How to Make Old Wood Floors Look Nice


Sometimes it's hard to see the beauty in an old wooden floor covered in years of grime, stains and old paint, and it's tempting to cover it up with carpet or more paint. But, with a little know-how, a few tools and some elbow grease, that old wooden floor can be transformed into a stunning feature in your home. Part of the trick is knowing what finish is already on your floor; it could be varnish, shellac, polyurethane, wax or nothing but layers of grime. Once you know the type of finish, you can bring out the natural beauty of the wood underneath.

Things You'll Need

  • Hammer
  • Nail punch
  • Pliers
  • Paintbrush
  • Lint-free cloths
  • Rubber gloves
  • Polyurethane, varnish or wax finish
  • Sandpaper (coarse and fine)
  • Paint remover
  • Belt sander or drum sander (optional)
  • Denatured alcohol and steel wool (for shellac)
  • Lime paste, steel wool and wire brush (if lime washing)
  • Wax remover (optional)
  • Wood filler (optional)
  • Check the floor for nails and staples that stick out. Use the pliers to pull out the staples and very small nails. Use a nail punch to punch larger nails just below the surface of the wood. Fill the nail holes with wood filler (optional).

  • Find out what finish, if any, is already on the wooden floor. It could be polyurethane, paint, varnish, shellac, wax or no finish. Paint remover will make polyurethane and paint bubble; lacquer thinner or paint remover will make varnish crackle and will raise the finish; denatured alcohol will dissolve shellac; water will create a white spot on wax. If the wood is bare wood, water will soak into the wood.

  • Apply the relevant method below to the finish on your wooden floor if it only needs a "clean." Or go to Step 4: Sanding.

    Polyurethane and varnish: Use a fine sandpaper and sand off the top layer. Clean away all sanding dust and wipe with damp cloth. Apply at least one coat of polyurethane or varnish to finish.

    Shellac: Wipe the shellac off with fine steel wool and denatured alcohol. Clean the resulting "gunk" off as you go along--otherwise it will dry and set hard. Finish with polyurethane or varnish.

    Wax: Try rewaxing a small area. If the finish looks good, wax the whole floor. If it looks dull and yellow, you will need to remove the wax with a wax remover and then reapply wax.

  • Sand the floor using a belt sander or a drum sander if the old finish needs removing or if there are large paint spots and stains. Start by sanding diagonally across the floorboards and then finish by sanding with the grain (the grain runs the length of the wood). Start with a coarse sandpaper (40 to 80 grit) and finish with a fine sandpaper (120 to 200 grit). To sand in the corners and hard-to-reach places, use an edging sander or sand by hand.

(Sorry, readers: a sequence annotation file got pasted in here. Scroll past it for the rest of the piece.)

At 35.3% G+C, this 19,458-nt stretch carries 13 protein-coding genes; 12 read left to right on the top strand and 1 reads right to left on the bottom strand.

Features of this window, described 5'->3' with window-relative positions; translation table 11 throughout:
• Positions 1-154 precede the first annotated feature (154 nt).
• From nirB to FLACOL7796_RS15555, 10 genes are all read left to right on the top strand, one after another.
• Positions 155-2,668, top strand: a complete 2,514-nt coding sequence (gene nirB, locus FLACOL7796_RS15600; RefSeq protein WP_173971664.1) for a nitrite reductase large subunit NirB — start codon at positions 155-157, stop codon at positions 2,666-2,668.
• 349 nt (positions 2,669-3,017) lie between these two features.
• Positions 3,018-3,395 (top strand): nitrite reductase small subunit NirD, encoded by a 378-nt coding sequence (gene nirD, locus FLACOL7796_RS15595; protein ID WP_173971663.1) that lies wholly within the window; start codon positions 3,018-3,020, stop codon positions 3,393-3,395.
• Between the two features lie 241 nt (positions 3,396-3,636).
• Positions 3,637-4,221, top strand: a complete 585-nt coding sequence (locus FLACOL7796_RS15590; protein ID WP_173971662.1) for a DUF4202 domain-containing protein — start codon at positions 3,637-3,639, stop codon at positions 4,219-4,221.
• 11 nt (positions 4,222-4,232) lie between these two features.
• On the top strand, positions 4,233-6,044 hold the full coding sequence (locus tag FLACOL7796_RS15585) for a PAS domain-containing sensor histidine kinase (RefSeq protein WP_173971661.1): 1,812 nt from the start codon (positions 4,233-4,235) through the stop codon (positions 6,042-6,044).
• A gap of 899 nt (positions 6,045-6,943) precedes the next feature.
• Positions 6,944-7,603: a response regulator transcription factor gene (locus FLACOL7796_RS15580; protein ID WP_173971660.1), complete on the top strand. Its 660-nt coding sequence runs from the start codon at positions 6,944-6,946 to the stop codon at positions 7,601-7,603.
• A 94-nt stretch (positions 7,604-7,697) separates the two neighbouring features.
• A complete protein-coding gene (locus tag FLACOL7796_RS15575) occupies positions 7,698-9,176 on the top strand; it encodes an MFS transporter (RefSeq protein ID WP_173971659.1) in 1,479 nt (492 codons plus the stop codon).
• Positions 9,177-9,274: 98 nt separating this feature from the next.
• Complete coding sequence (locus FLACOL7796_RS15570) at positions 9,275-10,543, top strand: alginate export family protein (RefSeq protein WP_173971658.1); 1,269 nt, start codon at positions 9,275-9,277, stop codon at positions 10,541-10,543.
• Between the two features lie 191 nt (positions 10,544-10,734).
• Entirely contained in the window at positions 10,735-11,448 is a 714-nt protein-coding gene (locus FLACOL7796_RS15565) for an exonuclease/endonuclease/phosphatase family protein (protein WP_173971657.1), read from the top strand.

• Stain the floor if you want to change the color. Test the color of the stain on a small piece of floorboard, as the color can vary depending on the type and age of your wooden floor. Apply stain, using a paintbrush or lint-free cloth, to one floorboard or clearly defined area at a time, as this will prevent overlapping. Overlapping leaves a darker patch or strip if the first coat of stain has started to dry. If you apply the stain in circles or dabs in order to reach tricky spots, make sure you go with the grain on the final wipe, blending the stain into the previous wipe.

  • Apply a protective finish. Polyurethane, varnish and wax enhance the color and grain of the wood. Follow the manufacturer's instructions for the number of coats to apply and drying times between coats, as products vary.

    Lime wash lightens the grain of the wood and is used on hardwoods such as oak. The boards must be bare wood. Dampen the wood, which raises the grain slightly, and then carefully brush a very fine wire brush along the grain. Wipe the pulp off with a damp cloth. Brush the lime paste over the floor, and finish by brushing with the grain. Let it dry, and then rub the paste off the surface with steel wool. The paste will remain in the grain, giving the lime wash effect. Wipe the wood with a damp sponge to remove any residue and then apply a protective finish.

Tips & Warnings

  • Water-based polyurethanes are now available for floors, and these dry more quickly and have lower levels of harmful fumes.
  • Although water-based polyurethanes look milky at first, they will dry clear. But do not apply the finish too thickly as this can leave a millky residue.
  • If you are not sure if you want to stain your floor, and want to see what it would like with just a polyurethane or wax finish, just wipe a damp cloth over a small area.
  • When using a sanding machine always lower the sander onto the floor gradually and smoothly; otherwise it will create a gouge.
  • If treating wooden floorboards for borer, woodworm, wet rot or dry rot, bear in mind that these chemicals may darken the wood (sometimes so dark it is almost black).
  • Always test chemicals and stains on a small patch of wood first, preferably in a spot that won't be seen.
  • Always wear safety equipment relevant to the task. When sanding, you will need to wear safety goggles, sturdy footwear and a sanding mask, as the dust from sanding can be toxic.
  • Be careful when applying stains and protective finishes, as many contain harmful chemicals or volatile organic compounds (VOCs). Ensure the room is well ventilated and wear a mask designed to filter out the harmful fumes.

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  • "The Complete Illustrated Guide to Woodworking"; Stephen Corbett; 2006
  • "The Ultimate Decorating Book"; Judy Spours; 1998
  • "The Ultimate Home Design Sourcebook"; Anoop Parikh, Debora Robertson, Thomas Lane, Elizabeth Hilliard, Melanie Paine; 1998
  • Photo Credit red roses in the glass vase on wooden floor image by Jane September from
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